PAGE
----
MOOC might be particularly useful.
“Working with partners we’re able to publicise the fact that these open access courses exist but also target them to those who are the most interested in them.”
Although it is early days for measuring the impact of Strathclyde’s new widening access strategy, Stephanie reported that demographic data from FutureLearn revealed that although many learners had at least a Bachelors degree, learners on the Caring for Vulnerable Children MOOC had “…not insignificant numbers [of learners participating] who…have no qualifications.” This appears to indicate that the strategy of reaching out to organisations, highlighting course material that might be useful and then working together to facilitate use of that material was yielding positive results. Stephanie explained:
“…Evaluation is very much part of the project and we’re looking at what we can measure, how we can measure it and what that’ll tell us for the future. Certainly what it’s done is give us specific things to work with partners on … the MOOCs are definitely something you can talk about and work on in terms of ‘here are some flyers, could you put this on your television board’ and that they can see a direct reason to meet with us. So I think already I can see that as a measure of success.”
Facilitating engagement with communities
Stephanie reflected on how opportunities often grew from conversations and that the University developed and widened their existing networks via connecting and reaching out to people with suggestions such as MOOCs. She also noted that doing a MOOC herself had enabled her to both experience and be able to articulate the benefit of such courses better:
“I saw the same with community partners that I’d been engaged with. I’d talked with them about it. They went on FutureLearn, and it wasn’t necessarily any of our courses but somebody came back to me and said I’m a football coach and I noticed that there’s a football coach [course] and I’ve now signed up for that, I’m doing it and really enjoying it. He then got his team to all find themselves a MOOC that they were interested in that wasn’t necessarily anything to do with their jobs but just go and do it for that experience of it. They were then more able to talk about it a lot more.
So I would say go to your existing networks and let them lead you further and further away from the university, not necessarily with an idea that open access will emerge but the likelihood it will as a conversation about bite-size or no-risk learning. But also try and get your original networks to engage with something to do with online learning, something to do with open access, that’s going to appeal to them and that allows you to talk about it a lot easier and for them to articulate the benefits to their wider group.”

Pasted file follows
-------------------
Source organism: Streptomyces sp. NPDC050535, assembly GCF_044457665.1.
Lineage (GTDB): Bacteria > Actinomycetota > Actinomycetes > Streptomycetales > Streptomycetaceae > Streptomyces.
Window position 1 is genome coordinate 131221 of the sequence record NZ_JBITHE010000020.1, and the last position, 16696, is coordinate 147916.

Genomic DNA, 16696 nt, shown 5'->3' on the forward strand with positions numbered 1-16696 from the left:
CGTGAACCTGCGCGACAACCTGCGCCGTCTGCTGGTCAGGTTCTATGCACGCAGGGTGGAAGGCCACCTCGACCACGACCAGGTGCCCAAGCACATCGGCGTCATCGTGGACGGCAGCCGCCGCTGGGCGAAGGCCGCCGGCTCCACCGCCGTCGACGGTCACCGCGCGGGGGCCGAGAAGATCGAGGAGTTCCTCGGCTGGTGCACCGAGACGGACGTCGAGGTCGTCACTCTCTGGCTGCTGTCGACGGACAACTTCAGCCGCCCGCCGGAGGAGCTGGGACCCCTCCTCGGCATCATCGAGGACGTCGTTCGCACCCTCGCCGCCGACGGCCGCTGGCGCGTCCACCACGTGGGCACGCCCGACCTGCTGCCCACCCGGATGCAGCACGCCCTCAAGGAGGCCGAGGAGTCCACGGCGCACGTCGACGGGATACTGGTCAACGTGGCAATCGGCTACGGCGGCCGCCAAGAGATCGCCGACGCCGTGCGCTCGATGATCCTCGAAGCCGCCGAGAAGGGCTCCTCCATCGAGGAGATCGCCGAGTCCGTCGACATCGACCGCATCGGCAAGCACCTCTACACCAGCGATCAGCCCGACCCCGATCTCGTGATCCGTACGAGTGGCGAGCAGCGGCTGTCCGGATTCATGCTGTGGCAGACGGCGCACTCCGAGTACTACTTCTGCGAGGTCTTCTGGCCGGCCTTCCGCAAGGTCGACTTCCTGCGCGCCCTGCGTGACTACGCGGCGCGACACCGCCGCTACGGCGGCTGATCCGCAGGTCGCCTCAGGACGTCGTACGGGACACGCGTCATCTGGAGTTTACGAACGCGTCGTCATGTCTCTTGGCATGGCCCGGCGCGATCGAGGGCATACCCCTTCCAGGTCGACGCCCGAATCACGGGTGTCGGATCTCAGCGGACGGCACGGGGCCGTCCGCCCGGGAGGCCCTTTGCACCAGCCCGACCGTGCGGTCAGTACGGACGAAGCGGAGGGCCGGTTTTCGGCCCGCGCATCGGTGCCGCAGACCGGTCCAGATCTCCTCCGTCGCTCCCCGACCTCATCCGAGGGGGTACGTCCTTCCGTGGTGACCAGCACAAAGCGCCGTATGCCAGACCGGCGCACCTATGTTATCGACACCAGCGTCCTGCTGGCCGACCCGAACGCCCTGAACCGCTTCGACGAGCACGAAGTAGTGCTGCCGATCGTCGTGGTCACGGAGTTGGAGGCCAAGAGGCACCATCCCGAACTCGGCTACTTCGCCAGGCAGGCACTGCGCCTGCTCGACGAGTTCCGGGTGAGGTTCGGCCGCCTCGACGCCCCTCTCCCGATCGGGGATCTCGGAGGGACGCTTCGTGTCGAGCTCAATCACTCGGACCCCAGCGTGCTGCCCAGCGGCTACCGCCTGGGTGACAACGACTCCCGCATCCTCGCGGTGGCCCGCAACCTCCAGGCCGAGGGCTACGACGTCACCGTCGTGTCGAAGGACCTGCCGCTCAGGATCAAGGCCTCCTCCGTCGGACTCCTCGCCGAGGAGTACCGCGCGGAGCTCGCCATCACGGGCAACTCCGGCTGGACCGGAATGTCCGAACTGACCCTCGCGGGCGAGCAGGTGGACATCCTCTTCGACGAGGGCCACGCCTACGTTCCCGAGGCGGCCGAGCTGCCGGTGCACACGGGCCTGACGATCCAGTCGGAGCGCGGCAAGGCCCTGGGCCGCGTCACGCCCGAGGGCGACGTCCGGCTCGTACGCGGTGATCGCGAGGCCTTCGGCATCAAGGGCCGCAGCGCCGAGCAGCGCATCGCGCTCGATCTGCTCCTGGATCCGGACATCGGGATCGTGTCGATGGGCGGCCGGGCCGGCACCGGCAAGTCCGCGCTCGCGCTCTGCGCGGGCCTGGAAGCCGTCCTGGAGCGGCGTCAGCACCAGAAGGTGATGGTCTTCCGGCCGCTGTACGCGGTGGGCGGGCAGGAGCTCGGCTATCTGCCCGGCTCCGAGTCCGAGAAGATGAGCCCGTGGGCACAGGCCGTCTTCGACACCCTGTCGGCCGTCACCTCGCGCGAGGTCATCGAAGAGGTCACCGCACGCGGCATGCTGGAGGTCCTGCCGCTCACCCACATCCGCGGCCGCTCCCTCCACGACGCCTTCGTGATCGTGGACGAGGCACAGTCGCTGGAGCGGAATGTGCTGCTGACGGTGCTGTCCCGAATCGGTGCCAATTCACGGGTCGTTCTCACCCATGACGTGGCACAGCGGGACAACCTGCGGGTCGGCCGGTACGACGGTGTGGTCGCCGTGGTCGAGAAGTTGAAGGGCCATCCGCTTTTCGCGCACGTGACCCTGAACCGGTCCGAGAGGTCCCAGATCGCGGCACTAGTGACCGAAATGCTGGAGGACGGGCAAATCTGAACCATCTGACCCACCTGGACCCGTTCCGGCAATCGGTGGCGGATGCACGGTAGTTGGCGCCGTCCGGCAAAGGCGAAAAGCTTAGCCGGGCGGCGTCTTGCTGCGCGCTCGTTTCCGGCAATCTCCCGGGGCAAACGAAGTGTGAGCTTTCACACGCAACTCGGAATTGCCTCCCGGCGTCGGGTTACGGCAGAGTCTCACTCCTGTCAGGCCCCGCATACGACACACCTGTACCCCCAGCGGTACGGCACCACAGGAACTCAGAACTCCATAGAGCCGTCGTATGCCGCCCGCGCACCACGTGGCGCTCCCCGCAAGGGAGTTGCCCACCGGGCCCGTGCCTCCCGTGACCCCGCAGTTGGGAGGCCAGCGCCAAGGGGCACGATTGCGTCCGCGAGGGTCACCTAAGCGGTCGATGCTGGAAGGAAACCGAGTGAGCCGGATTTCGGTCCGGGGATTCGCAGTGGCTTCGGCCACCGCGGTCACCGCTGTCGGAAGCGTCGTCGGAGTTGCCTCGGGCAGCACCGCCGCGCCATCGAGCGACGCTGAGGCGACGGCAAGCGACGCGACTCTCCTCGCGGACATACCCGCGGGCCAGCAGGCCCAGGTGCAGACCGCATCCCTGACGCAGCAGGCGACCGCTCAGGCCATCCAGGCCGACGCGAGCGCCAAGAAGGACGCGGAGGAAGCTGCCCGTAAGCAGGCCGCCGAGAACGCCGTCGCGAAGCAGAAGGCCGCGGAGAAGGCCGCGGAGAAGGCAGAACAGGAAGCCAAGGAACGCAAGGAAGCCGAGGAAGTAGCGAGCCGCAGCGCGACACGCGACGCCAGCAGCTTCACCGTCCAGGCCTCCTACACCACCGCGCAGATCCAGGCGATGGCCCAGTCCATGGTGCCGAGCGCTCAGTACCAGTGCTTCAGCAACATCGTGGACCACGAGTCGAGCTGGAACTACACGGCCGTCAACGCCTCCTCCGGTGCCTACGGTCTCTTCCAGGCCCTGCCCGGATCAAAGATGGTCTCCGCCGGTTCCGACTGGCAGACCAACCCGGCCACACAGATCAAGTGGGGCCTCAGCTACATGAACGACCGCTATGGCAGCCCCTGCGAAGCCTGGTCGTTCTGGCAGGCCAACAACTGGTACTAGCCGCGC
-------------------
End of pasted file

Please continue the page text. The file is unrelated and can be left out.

In addition to measuring the impact of the initiatives already mentioned, Strathclyde are developing a bridging course for students joining the University. Designed to be taken 4-5 weeks prior to starting university the course will help students transition more effectively into higher education. Stephanie and her team are looking at whether the material can be tailored to particular groups, whether parts of the course can be made open, could accompany access courses or whether it could be made open to underrepresented groups of people who might be considering higher education study.
The University’s widening participation strategy involves working closely with colleges as part of a unique agreement with FE institutions in Scotland and other work includes plans to highlight MOOCs and OER as part of the University’s work with FOCUS West who work with 37 schools in the West of Scotland who have low numbers of students progressing to further education.
Read more about widening access at Strathclyde University.
Image credit: Student Participation in open source projects (a professor's perspective) via opensource.com (CC-BY-SA 2.0 Generic) This case study was written by Beck Pitt, originally published on 7 March 2016 and is also available via OpenLearn Create. This case study was produced as part of the Opening Educational Practices in Scotland (OEPS) project.